The A. Philip Randolph Pullman Porter Museum, the first and only museum dedicated to honoring the fearless Black men who formed the Brotherhood of Sleeping Car Porters, has exciting things in store during Black History Month and throughout the year. Even though the museum doors are temporarily closed due to the pandemic, visitors can still enjoy the ongoing virtual programming from anywhere in the world. The Chicago Defender spoke with President and Executive Director of the Pullman Porter Museum, David A. Peterson, Jr., about the offerings happening during Black History Month.
Despite the pandemic, the Pullman Porter Museum, which celebrates its 26th anniversary this month, made significant accomplishments in 2020, including a Summer Youth Jobs Program via Zoom. David A. Peterson, Jr., the President and Executive Director of the museum, said that downtime created the opportunity to incorporate innovative ways to make the museum self-sustainable and propel it to the next level.
Exciting new initiatives are also underway. The museum is currently collaborating with its social enterprise partner, Randolph’s Dream Community Development Corporation, on the Community Economic Development Empowerment Project (CEDEP 2020). “Our people have a homegrown development plan that is just as sophisticated as the ones that outsiders bring to our communities to spark gentrification,” David Peterson said. The initial project is the implementation of an expansion plan to transform the museum into the A. Philip Randolph Culture Factory. To accomplish this goal, the museum has forged a strategic public-private partnership with the National Park Service and the city of Chicago.
The Urban Renaissance Event Series is in the works for 2021. The intergenerational musical experience celebrating the artistic contributions during the Great Migration will kick off on Labor Day at the A. Philip Randolph Pullman Porter Museum, located in Chicago’s historic Pullman district on the southeast side.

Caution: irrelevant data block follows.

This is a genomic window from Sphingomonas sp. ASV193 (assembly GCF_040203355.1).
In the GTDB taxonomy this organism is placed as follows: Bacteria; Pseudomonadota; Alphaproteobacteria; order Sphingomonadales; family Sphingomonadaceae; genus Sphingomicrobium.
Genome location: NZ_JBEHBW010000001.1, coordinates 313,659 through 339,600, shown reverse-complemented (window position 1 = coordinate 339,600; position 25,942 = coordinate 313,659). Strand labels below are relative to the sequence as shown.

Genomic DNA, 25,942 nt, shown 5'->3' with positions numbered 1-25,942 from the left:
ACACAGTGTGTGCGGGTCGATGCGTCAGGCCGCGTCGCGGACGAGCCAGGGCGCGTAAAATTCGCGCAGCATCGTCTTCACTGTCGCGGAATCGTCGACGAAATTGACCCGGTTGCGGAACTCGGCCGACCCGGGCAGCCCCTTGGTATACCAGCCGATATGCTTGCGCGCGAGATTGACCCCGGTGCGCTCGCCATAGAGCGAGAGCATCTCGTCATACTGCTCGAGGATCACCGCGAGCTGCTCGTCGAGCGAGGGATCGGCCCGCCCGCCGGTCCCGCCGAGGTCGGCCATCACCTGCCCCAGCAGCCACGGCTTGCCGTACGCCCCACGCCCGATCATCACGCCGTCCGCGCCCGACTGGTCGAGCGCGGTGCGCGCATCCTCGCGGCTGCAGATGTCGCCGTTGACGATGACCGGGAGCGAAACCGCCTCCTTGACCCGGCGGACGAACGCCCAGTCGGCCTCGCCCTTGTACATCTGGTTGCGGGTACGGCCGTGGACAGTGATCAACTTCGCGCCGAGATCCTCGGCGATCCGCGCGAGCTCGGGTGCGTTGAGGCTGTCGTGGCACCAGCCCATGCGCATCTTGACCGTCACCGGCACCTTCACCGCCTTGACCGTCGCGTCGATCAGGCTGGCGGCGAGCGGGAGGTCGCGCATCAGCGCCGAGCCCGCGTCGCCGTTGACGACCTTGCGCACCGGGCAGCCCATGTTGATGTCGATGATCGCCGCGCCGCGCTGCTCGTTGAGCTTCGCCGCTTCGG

Self-Guided Virtual Docu-Tour
Get on board and take yourself on a virtual tour. You are in for a treat as you explore the history of America’s first and only Black labor union and the group’s organizer A. Philip Randolph. You can register for this tour and other events at www.PullmanPorterMuseum.com.
Custom Virtual Docu-Tour
Host a private, virtual one-hour tour that you can enjoy with your family, business partners, or organization. Below is the format for this personalized experience.
- Introduction by your host
- Virtual docu-tour video viewing
- Q&A with museum officials
Experience the newly enhanced, interactive Traveling Exhibit, curated by Dr. Lyn Hughes and designed in partnership with Art on the Loose, Inc. Creative Therapist. During the month of February, you can schedule an installation for a 10-day engagement. The exhibit chronicles the Brotherhood of Sleeping Car Porters and A. Philip Randolph’s historical contributions and touches upon African-Americans in U.S. railroad history. Appropriately, this collection begins with the Emancipation Proclamation of 1863 and highlights significant events in the 100 years that follow, leading up to the 1963 March on Washington. The Pullman Porters’ story, which conveys the power of organizing and implementing, is often told in the context of America’s history of railroads. Yet, the real impact and mission of these great men far exceed the industry.
During Black History Month and beyond, it is crucial to support the museum and preserve its history. According to David Peterson, losing this legacy would diminish the significance of labor in the Black community during a time when it is more important now than ever to promote the labor industry as an alternative career path.
To sign up for a virtual tour, donate to support the mission of the A. Philip Randolph Pullman Porter Museum, or become a member, visit www.PullmanPorterMuseum.com.
Donna Montgomery is a Multifaceted Writer in Chicago. Find her on social media @GoldenLadyWrites.